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Constellation-X is a set of powerful X-ray telescopes that will orbit close to each other and work in unison to observe simultaneously the same distant objects, combining their data so that they have 100 times the power of any previous single X-ray telescope. Constellation-X has been designed to perform X-ray spectroscopy with unprecedented sensitivity and spectral resolution. The measurement of large numbers of X-ray spectral lines in hot plasmas will allow astronomers to determine the flow of gas in accretion disks around black holes, in active galactic nuclei, and in binary X-ray sources, measure the population of newly-created elements in supernova remnants, and detect the influence of dark matter on the hot intergalactic medium in clusters of galaxies. The Constellation-X mission, currently under design, is a key element in NASA's Structure and Evolution of the Universe theme. Current plans envision a four-satellite constellation and a launch some time around 2015, although NASA has not yet committed to the project.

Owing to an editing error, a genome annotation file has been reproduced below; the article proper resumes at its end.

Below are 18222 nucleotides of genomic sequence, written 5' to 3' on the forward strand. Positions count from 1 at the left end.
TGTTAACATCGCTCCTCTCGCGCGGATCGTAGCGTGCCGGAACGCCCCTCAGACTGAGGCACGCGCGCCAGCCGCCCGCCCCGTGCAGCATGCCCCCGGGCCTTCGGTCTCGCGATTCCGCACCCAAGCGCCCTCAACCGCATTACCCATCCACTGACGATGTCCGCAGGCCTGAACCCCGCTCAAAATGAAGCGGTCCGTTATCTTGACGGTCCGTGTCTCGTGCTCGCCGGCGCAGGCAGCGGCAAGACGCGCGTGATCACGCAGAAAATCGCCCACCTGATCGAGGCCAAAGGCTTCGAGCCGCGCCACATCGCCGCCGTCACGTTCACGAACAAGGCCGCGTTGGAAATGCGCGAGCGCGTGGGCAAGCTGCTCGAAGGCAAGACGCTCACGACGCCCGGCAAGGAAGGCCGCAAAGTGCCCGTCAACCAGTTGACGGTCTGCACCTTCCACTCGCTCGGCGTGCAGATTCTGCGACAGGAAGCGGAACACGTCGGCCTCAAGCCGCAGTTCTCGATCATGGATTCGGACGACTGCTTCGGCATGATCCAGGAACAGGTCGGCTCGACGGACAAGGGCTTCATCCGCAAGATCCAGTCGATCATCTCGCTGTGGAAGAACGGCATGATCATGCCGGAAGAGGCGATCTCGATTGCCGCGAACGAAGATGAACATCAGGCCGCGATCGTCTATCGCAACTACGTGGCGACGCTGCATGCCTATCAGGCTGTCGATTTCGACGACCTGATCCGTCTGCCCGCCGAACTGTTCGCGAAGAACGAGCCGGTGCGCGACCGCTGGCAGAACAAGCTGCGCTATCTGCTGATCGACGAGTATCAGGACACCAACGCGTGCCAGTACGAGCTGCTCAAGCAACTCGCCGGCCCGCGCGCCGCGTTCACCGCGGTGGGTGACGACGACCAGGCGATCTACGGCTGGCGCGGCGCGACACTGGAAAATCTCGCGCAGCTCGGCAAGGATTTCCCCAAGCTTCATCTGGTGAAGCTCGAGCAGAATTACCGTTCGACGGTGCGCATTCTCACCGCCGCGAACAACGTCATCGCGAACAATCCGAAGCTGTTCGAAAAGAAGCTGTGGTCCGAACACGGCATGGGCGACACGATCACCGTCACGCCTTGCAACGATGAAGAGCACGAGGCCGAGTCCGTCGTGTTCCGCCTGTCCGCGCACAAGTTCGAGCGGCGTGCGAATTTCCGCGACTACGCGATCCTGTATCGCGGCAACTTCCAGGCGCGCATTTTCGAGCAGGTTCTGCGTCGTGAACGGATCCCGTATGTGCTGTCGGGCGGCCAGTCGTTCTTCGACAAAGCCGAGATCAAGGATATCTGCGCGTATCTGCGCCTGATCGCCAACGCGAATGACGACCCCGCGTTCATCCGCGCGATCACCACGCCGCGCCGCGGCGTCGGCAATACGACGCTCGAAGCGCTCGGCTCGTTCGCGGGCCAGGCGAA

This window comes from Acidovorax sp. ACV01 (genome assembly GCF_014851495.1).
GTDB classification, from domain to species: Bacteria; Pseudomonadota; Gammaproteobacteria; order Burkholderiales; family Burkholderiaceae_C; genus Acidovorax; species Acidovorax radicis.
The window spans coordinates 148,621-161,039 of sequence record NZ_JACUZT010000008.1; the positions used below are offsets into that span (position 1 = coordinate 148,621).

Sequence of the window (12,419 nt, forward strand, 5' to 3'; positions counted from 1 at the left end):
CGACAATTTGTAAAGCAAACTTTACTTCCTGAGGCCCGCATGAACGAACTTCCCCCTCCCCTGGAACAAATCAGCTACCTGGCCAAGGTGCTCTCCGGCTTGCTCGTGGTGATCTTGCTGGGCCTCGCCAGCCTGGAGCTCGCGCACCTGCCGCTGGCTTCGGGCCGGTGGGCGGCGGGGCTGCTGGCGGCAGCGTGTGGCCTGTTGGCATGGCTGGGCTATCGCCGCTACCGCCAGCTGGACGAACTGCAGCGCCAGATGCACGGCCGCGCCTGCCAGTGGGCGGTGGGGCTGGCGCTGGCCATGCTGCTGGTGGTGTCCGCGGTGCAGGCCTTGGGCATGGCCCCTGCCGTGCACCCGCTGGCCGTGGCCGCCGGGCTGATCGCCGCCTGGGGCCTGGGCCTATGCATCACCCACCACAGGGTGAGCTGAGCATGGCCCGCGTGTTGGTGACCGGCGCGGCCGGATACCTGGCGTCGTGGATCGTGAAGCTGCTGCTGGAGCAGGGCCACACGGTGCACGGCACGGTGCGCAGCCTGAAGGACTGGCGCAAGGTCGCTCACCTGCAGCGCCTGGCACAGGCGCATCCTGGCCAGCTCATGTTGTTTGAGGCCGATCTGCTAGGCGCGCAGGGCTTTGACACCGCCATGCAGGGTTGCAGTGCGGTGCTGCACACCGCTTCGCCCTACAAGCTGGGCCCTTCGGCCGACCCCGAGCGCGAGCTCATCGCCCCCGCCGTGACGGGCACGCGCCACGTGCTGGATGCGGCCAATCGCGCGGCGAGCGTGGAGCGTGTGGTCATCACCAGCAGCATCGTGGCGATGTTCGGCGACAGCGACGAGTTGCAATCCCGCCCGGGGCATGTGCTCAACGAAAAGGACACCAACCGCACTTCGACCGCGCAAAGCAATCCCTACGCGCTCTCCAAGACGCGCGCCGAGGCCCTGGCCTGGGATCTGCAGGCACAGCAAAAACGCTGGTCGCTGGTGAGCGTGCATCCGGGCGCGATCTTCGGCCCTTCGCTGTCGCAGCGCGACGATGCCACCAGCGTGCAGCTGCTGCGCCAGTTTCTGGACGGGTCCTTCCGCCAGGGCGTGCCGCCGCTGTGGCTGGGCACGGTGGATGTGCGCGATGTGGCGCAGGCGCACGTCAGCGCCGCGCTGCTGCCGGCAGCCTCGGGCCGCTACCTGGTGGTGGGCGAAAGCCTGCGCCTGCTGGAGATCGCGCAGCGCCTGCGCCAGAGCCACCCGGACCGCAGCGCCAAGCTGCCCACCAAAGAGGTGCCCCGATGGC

External site

NASA Constellation-X home page

Related entry

   • X-ray satellites

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